'What Me Worry?' Market Ignores Big-Time Wall Street Bears

After a very chaotic session Tuesday, the market action is mixed with a negative bias on Wednesday.

Selling is accelerating, and breadth is running about 2 to 1 negative, pockets of momentum are slim, and the Nasdaq 100 (QQQ) is leading to the downside despite very strong action in Microsoft (MSFT) on AI news.

Many market players were looking for Jerome Powell to trigger some selling on Tuesday, but they were wrong, just like they were wrong on the Fed interest-rate decision a week ago. In both cases, there was nothing very dovish about the comments, but the bears were tapped and provided fuel for a strong upside movement.

Wednesday morning, market players are pondering the bearish view once again and are wondering how much longer this positive price action can last. It is driven in large part but structural issues that have nothing to do with longer-term fundamentals and economic factors.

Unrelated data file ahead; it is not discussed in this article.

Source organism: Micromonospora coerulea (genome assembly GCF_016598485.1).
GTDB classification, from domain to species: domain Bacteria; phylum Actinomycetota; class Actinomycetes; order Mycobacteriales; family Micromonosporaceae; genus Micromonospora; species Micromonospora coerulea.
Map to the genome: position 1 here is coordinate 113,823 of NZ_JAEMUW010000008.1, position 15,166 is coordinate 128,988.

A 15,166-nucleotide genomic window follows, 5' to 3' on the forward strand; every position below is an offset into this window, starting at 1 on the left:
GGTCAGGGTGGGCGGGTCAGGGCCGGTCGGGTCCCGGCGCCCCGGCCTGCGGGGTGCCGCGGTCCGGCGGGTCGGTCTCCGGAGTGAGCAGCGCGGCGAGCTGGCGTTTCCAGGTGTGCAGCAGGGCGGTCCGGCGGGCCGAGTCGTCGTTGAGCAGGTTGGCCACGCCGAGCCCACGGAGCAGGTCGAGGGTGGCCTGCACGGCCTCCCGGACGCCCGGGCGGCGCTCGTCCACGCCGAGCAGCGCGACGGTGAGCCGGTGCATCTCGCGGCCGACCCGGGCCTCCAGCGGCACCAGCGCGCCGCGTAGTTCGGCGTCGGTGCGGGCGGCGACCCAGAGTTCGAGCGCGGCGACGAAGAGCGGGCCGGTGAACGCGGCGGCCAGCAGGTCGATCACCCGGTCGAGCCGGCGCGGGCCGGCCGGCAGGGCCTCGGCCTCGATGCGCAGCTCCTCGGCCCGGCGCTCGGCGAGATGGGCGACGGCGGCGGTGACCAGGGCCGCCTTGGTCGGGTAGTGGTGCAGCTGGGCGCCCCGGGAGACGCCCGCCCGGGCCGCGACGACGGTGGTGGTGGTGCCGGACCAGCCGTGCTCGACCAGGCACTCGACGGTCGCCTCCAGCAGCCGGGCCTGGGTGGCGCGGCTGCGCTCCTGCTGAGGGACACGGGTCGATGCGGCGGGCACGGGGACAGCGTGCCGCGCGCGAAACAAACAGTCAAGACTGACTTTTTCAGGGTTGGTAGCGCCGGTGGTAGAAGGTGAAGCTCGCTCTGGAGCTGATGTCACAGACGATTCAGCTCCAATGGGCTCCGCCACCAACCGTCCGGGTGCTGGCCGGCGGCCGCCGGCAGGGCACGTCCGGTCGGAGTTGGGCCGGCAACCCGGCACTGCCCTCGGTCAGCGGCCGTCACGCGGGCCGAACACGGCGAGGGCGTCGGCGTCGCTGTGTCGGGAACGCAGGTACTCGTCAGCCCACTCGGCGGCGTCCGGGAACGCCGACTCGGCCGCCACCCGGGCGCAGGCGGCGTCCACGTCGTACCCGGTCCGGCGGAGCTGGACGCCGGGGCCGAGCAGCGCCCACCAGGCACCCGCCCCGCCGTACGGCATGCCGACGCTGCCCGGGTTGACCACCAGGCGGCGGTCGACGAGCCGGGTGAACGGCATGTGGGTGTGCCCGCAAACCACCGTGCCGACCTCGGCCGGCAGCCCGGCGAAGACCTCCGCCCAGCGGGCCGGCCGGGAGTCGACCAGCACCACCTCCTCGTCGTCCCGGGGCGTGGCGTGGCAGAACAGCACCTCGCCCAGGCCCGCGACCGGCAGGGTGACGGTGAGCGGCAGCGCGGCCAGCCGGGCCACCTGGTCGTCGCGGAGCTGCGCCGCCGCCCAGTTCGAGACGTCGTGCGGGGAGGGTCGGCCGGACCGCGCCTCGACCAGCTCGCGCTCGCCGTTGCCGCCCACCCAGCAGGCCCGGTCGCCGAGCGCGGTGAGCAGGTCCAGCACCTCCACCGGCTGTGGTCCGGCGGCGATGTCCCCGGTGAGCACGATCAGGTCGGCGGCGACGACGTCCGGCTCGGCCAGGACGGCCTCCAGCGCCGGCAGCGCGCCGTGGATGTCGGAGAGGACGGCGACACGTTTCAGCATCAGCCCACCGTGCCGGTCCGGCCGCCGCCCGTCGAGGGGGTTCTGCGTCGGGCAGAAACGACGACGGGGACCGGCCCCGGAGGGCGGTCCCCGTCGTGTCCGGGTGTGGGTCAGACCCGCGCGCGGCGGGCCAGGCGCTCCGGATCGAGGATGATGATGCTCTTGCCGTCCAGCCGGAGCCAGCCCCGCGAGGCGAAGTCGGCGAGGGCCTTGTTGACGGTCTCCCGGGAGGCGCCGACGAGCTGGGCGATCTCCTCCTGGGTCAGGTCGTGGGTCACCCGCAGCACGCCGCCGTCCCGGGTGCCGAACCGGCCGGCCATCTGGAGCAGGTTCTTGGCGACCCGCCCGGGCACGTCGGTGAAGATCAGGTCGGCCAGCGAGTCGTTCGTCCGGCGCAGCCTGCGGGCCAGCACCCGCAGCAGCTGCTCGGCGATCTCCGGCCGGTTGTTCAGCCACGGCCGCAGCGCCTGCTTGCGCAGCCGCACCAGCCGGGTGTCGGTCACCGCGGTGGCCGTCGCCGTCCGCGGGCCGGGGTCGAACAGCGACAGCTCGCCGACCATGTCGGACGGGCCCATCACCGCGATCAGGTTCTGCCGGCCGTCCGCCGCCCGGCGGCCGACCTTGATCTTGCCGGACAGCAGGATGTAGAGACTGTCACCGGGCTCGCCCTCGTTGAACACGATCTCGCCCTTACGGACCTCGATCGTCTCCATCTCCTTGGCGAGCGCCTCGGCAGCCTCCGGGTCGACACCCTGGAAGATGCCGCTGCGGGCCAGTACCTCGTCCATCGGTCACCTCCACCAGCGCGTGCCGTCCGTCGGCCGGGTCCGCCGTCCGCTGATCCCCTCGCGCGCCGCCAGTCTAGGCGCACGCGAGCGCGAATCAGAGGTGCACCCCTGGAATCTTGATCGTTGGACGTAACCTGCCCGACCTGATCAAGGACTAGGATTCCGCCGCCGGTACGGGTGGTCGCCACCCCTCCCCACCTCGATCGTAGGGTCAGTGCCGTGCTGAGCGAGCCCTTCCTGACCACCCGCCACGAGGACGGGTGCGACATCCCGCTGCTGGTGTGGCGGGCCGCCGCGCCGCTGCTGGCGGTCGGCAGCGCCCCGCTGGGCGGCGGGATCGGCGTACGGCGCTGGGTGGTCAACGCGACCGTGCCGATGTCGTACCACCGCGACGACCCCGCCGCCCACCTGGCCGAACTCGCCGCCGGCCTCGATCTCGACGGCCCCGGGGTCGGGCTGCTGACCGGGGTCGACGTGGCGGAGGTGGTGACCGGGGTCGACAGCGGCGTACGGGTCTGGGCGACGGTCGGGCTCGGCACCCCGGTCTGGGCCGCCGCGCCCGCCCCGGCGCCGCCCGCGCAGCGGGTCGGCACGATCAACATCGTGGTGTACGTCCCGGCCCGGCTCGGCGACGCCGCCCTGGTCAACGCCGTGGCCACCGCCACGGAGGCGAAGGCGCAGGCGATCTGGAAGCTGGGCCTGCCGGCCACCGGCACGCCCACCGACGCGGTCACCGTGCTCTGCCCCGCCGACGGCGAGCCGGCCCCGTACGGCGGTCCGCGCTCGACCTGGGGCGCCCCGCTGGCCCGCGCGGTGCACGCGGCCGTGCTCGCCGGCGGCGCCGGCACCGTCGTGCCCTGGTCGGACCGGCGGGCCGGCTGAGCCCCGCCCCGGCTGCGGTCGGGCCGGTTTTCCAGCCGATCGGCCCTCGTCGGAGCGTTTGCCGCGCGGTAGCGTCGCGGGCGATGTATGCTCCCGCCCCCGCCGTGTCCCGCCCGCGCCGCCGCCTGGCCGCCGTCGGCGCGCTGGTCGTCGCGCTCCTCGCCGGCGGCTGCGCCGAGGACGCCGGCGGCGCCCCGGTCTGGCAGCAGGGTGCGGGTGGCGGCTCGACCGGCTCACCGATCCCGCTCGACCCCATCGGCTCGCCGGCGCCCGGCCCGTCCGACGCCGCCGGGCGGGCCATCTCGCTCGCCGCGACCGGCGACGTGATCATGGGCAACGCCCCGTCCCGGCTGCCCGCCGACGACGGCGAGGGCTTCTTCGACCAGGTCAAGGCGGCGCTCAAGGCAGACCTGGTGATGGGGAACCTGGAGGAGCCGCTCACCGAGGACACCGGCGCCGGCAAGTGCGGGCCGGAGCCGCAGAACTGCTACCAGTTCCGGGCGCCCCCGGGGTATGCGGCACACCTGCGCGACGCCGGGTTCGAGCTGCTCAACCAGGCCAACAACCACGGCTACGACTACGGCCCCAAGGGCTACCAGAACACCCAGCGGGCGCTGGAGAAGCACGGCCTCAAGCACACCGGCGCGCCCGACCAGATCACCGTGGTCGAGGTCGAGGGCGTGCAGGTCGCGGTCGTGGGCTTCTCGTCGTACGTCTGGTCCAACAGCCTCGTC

There is a very strong bearish thesis that has been ignored of late. What is most notable about the view of some of the most influential market strategists is how bearish they are. They are not hedging and continue to be quite confident in their views. Here are the positions of three major strategists:

Mike Wilson of Morgan Stanley raised the firm’s expectations for the Fed terminal rate to 5.00%-5.25%. Wilson says the recent rally could be over as the market starts to price in much lower earnings than the consensus view and reverses gains. Wilson is less concerned about inflation than other strategists but much more concerned about a potential recession.

Marko Kolanovic of J.P. Morgan is calling the recent rally a bear market trap. He warns that the disinflationary process could be “transitory.” He currently expects two more hikes at the next two meetings. Kolanovic tends to believe that the battle over inflation is going to be much harder than expected and that there is too much focus on deflation.

Mohammed Apabhai of Citi says to be ready for rates to go as high as 6%. Apabhai says markets may be underpricing the risk of more rate hikes and sees strength in the dollar as a major market risk. Like Kolanovic, Apabhai is worried about the stickiness of inflation.

The market view recently has been surprisingly benign. It is not embracing any of these views, and the price action is crushing the bears. At some point, the data will tell the story, and there will be a reaction, but for now, we are enjoying some “what me worry?” market action.